Pipal, or the sacred fig (Ficus religiosa) is one of the most revered trees in Hinduism. According to legend it was under it, that the Buddha attained enlightenment in contemplation and meditation, so this tree is sacred to Buddhists too. And though the leaves of the tree can serve as food for the elephants, the trunk and the branches can not be used as fuel, and to cut Pipal is the gravest sin. There is often a lingam or a small temple dedicated to Vishnu or Krishna at the roots Pipal. On Sundays and during the wedding ceremonies believers lay offerings under the tree - rice, flowers, incense sticks. In North India Pipal is honored during each full moon. The ritual is intended to bring love and happiness, to protect women from widowhood - it is believed that on certain days the goddess Lakshmi dwells in the tree.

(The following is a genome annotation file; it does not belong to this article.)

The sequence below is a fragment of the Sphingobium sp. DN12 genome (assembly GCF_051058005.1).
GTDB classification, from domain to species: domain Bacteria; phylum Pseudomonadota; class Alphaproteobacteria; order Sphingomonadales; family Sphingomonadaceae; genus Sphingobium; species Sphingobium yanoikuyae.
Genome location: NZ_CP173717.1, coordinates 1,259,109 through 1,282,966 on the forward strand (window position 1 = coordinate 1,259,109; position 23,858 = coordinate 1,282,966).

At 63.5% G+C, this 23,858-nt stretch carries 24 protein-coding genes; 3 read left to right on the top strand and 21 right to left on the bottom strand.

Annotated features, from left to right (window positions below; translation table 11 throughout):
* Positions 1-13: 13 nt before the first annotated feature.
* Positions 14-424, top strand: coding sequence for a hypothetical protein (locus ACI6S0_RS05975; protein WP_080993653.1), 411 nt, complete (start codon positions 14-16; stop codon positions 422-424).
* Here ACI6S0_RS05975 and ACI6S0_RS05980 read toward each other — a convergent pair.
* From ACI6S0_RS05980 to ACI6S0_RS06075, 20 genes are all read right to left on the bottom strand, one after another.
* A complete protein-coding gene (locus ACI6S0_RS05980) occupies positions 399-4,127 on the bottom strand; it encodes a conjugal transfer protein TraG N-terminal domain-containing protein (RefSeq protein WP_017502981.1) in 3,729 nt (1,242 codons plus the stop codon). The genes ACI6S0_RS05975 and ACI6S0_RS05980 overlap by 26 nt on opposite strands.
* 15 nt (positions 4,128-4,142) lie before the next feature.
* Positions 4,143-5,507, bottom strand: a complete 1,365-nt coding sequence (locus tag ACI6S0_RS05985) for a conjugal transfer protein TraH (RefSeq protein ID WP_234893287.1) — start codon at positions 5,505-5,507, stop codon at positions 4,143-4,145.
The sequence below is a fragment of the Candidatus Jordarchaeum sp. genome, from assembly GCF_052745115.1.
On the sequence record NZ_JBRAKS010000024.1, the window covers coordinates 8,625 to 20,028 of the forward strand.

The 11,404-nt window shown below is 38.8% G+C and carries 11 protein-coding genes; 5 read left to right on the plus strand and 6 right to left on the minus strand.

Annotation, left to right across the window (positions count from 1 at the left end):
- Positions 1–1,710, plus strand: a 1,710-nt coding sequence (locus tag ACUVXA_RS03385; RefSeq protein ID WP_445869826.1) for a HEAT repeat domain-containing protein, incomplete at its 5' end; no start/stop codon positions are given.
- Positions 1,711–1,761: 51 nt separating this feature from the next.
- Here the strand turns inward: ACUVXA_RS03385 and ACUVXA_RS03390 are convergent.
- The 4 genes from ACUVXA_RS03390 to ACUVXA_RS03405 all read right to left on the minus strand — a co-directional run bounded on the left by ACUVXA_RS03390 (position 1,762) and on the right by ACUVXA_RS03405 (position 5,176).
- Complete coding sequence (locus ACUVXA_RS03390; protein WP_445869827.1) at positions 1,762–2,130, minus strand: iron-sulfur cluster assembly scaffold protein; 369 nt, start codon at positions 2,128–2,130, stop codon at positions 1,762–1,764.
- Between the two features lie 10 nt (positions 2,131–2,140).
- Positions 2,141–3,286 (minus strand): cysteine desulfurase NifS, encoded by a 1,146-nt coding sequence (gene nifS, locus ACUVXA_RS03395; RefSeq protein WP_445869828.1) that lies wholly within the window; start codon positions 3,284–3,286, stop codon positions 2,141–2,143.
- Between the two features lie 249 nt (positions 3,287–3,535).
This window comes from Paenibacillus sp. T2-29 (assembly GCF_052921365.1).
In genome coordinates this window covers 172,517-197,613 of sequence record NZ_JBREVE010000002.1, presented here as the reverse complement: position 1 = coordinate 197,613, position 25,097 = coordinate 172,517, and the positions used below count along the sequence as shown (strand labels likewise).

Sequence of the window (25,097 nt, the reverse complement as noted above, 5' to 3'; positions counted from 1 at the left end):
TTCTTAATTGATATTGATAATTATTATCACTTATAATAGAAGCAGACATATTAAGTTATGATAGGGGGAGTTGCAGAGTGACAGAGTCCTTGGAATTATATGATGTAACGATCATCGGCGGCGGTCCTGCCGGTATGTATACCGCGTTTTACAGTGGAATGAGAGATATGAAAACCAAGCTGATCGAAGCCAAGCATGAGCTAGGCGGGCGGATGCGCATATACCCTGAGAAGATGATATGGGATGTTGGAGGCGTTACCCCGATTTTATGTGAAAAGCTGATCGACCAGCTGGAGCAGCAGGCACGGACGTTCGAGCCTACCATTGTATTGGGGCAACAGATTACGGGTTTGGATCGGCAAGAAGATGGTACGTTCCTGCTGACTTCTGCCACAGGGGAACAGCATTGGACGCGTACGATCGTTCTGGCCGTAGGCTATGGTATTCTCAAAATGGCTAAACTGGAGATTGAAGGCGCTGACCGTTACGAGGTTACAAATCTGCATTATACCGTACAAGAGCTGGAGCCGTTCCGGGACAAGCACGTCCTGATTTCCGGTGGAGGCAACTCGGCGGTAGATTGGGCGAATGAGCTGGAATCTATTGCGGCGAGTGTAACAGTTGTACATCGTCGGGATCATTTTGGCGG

Often you can see the leaves of Pipal hanging from the doors or the windows to ward off evil spirits and bring good luck.
Pipal is one of the most long-lived trees. Ayurveda widely uses its bark, leaves, roots and fruits, all of which have medicinal value.